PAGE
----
On one mission, while flying over a railway pass, the plane ahead of Dragoo's bomber was hit by flak and exploded in mid-air, spraying Dragoo's plane with hundreds of gallons of highly flammable gas.
"Dragoo's Liberator became a flying torch, capable of igniting at the slightest spark," according to the House Resolution.
With the windows blackened and the rudders damaged, flying blind with instruments only, the crew limped the plane back to base.
In February 1945, a change in crew reassigned Dragoo as navigator to a B-24 Liberator manned by a crew known as "Hanson Crew."
The B-24 was part of the 716th Bomber Squadron, 449th Bombardment Group. The Liberator departed Grottaglie Army Base in Italy on a bombing run to destroy the Isarco-Albes railroad bridge in northern Italy.
The destruction of the bridge was a key objective in the 15th Air Force's effort to destroy railroad choke points and railroad cars.
The bomber was hit by anti-aircraft fire but rallied with the other plans to reform and head back to base.
On the return flight, with the engines damaged, the Liberator began to lose altitude and crashed, probably into the Gulf of Venice, according to historical accounts. Witnesses reported that just before it crashed, the bomber was skimming mountaintops.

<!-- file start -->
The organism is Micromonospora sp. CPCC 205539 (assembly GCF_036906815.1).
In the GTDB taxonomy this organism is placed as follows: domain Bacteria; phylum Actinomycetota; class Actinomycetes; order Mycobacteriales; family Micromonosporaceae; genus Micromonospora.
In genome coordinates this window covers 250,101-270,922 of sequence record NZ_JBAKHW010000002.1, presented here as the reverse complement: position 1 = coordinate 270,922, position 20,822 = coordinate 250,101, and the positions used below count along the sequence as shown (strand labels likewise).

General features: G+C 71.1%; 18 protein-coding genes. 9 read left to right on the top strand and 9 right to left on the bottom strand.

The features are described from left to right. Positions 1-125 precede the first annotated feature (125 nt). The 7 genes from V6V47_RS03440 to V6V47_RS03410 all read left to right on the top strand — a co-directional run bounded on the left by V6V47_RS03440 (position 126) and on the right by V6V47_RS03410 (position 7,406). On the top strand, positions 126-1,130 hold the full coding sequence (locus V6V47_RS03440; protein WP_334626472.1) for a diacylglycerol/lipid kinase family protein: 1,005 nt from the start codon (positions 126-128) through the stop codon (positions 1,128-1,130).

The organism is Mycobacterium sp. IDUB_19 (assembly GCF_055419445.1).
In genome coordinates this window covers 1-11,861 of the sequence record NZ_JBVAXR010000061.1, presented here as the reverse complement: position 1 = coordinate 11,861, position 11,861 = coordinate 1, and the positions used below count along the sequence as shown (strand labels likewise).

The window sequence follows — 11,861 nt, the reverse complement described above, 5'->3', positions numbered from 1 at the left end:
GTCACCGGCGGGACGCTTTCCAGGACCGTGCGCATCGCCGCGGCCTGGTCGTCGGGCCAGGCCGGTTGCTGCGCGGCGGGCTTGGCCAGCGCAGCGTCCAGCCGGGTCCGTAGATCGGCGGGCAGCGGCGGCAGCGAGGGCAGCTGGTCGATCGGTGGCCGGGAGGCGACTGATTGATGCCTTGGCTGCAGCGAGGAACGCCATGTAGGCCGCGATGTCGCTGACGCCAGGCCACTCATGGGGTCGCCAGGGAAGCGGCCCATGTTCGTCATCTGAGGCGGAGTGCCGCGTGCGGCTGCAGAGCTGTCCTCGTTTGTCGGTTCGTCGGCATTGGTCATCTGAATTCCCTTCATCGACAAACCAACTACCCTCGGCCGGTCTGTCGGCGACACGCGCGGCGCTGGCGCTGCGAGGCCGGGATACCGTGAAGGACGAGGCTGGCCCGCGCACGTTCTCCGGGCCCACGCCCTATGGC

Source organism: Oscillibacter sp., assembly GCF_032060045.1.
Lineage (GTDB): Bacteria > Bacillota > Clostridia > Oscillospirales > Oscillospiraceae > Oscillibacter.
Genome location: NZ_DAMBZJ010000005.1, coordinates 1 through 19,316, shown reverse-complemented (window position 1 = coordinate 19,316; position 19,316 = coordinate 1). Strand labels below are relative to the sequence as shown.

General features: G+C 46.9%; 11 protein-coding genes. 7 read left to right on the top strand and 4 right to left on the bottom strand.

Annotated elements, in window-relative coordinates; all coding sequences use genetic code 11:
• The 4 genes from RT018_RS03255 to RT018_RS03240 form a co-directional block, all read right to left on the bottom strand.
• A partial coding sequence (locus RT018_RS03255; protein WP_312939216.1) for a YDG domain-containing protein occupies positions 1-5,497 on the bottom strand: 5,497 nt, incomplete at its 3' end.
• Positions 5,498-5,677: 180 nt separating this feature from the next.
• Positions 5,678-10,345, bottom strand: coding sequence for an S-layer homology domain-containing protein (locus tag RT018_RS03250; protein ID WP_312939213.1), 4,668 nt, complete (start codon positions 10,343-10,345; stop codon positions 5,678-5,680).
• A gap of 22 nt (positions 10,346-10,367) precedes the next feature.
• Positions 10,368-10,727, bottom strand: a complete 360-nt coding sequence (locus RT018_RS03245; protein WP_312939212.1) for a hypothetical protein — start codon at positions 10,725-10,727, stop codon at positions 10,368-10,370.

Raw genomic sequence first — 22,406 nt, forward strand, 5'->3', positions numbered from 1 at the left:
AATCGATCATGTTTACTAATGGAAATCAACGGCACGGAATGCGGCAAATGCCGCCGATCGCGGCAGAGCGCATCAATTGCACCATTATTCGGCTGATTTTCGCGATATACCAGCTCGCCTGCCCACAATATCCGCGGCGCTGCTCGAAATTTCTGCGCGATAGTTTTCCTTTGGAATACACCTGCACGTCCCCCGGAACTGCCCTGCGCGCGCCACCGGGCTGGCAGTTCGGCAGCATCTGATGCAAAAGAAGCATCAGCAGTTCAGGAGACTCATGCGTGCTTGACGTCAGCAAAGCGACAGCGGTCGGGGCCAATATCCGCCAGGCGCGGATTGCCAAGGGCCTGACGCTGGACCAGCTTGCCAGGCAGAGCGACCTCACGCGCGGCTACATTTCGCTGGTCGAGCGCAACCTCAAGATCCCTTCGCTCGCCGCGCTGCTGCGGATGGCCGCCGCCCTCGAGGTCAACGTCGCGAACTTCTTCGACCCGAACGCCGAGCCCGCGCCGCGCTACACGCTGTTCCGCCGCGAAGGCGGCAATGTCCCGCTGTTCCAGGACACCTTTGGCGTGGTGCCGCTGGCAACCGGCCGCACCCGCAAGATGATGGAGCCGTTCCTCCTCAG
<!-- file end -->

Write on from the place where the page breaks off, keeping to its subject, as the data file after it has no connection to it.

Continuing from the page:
The pilot, First Lieutenant Howard Hanson, radioed that one the engines had restarted, but witnesses said the craft continued to fall until it could no longer be seen by others in the formation.
Dragoo's death date was reported as Feb. 28, 1945.
On March 16, Dragoo's mother, Stella Dragoo, received a Western Union telegram officially informing her that her son had been listed as missing in action over Italy.
In the years that followed, life continued for the Dragoo family, but it was never the same.
"Mother Stella's son would never return to West Virginia. Lieutenant Dragoo's siblings, including older sister, Dorothy, younger brother Melvin, and younger sister Bernice, would never again see their brother," the House Resolution states.